Similarly, the metrics that contribute to the total HowGood Impact score take into account standards and certifications that products and/or ingredients have received. However, we know that organic and fair trade certifications in particular are substantial when evaluating overall social and environmental sustainability. Fair trade is an important indicator of the social conditions associated with growing the ingredients in a product. Likewise, organic is a significant indicator of environmental sustainability, especially in terms of its benefit of reducing pesticides and chemicals relative to conventional farming practices. As such, additional qualitative adjustments have been factored in for products that may or may not have these certifications.

What has been the process for testing the efficacy of the rating system?

HowGood applies its 17 years of experience rating food products globally to conduct a number of litmus tests to evaluate where various types of products fall within the rating system and assess the validity of these ratings. The rating system has been checked against entire lists of food products. It has also been used to evaluate products by companies that have sustainable sourcing and the resulting ratings validated.

General guidance & implications of product ratings

  • Fresh produce will achieve a Best or Great rating in most instances.

  • Most meat products will receive a SNM ratings due to the negative environmental impacts of raising conventional meat and poultry products. However, organic meat may achieve a Good rating (higher ratings are less likely).

  • Most seafood will achieve a Good or higher rating because they tend to have less severe environmental impact than meat products.

  • Eggs will typically achieve a Good rating because they are minimally processed and often locally or regionally sourced.

  • Milk and other dairy products will typically achieve a Good or better rating only when standards like the organic certification are applied.

How are Sustainability Ratings applied to products?

Products qualify for Product Sustainability Ratings if their adjusted HowGood impact score is better than the large majority of food products in the industry (i.e. the food products assessed and rated by HowGood). The HowGood Rating System labels top-performing food products as “Best”, “Great”, and “Good”. By translating overall product impact into easy-to-digest ratings, consumers can quickly evaluate and make higher impact shopping decisions. Impact thresholds for the Ratings are determined based on HowGood’s assessment of over 1 million products in the food system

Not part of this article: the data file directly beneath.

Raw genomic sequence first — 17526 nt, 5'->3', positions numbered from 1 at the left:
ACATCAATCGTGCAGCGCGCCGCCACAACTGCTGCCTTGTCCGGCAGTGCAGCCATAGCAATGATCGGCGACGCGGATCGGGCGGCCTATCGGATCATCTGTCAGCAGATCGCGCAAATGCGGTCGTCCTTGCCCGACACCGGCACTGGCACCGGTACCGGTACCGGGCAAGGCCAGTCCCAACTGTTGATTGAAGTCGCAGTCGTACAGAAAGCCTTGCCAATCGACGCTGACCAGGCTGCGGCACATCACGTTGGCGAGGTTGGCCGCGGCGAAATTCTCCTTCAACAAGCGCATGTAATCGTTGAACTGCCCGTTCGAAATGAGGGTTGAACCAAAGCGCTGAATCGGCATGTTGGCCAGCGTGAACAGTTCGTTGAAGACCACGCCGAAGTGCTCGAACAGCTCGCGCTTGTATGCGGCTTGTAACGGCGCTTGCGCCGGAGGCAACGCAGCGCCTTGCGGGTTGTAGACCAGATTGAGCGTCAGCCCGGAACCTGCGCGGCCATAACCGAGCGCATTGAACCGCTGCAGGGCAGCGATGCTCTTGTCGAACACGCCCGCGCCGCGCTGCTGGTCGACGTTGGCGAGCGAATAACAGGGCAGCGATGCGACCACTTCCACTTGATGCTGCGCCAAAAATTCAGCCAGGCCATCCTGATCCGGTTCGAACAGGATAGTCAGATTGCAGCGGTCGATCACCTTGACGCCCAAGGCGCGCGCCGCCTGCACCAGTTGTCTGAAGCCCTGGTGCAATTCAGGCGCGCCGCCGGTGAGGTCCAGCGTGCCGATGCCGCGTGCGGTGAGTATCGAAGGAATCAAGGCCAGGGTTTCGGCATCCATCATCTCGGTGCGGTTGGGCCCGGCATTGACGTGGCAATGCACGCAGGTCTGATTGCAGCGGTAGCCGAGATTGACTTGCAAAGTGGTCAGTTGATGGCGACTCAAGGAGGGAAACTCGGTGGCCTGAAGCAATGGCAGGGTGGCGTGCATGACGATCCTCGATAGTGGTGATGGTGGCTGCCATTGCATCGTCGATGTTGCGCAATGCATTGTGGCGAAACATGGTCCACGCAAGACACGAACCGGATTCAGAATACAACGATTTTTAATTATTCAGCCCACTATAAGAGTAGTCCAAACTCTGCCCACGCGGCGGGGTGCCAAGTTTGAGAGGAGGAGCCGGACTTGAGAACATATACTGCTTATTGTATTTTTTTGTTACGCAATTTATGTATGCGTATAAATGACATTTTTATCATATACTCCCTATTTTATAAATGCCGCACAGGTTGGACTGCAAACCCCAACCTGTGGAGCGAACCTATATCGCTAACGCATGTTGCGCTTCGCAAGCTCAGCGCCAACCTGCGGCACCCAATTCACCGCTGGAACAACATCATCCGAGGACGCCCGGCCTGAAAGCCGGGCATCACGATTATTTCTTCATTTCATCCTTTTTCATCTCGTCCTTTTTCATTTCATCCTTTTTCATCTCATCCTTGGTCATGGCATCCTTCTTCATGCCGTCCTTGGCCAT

The quantitative thresholds for the HowGood Rating System are below.

What methodologies and data sources does HowGood use to assess sustainability?

HowGood employs industry-recognized methodologies and incorporates data and findings from over 600 accredited data sources and certifications globally. Check out the links below for some of the top sources that HowGood’s research team leverages for each metric.

Sustainability Metric


GHG Protocol; IPCC GWP100a 2013

GHG Protocol; IPCC GWP100a 2013

Global Water Footprint Standard 2011

ReCiPe 2016

Bioversity International ABDI 2019

UNGP Human Rights Risk Reporting Framework [SHIFT] 2015

Bioversity Intl & HowGood Standard 2020

Global Animal Partnership Standard 2020

What is HowGood’s research methodology?

HowGood has 17 years of research on global food supply chains. The team consolidates and analyzes findings from over 600 accredited data sources and certifications. These include a range of resources such as peer reviewed Life Cycle Assessment studies, journal articles, academic conference proceedings and texts, aggregated commercial databases, targeted industry studies, NGO research, and government publications. HowGood is dedicated to not only employing the most industry-recognized methodologies but also ensuring that the latest scientific research is incorporated. Metrics and impact assessments are updated accordingly, on an ongoing basis, making HowGood’s platform the leading-edge tool for product sustainability. In turn, HowGood is able to provide impact assessments that are always accurate, comprehensive, and the most up-to-date. Through the HowGood platform, we are able to scale this approach across products, brands, and the entire food industry.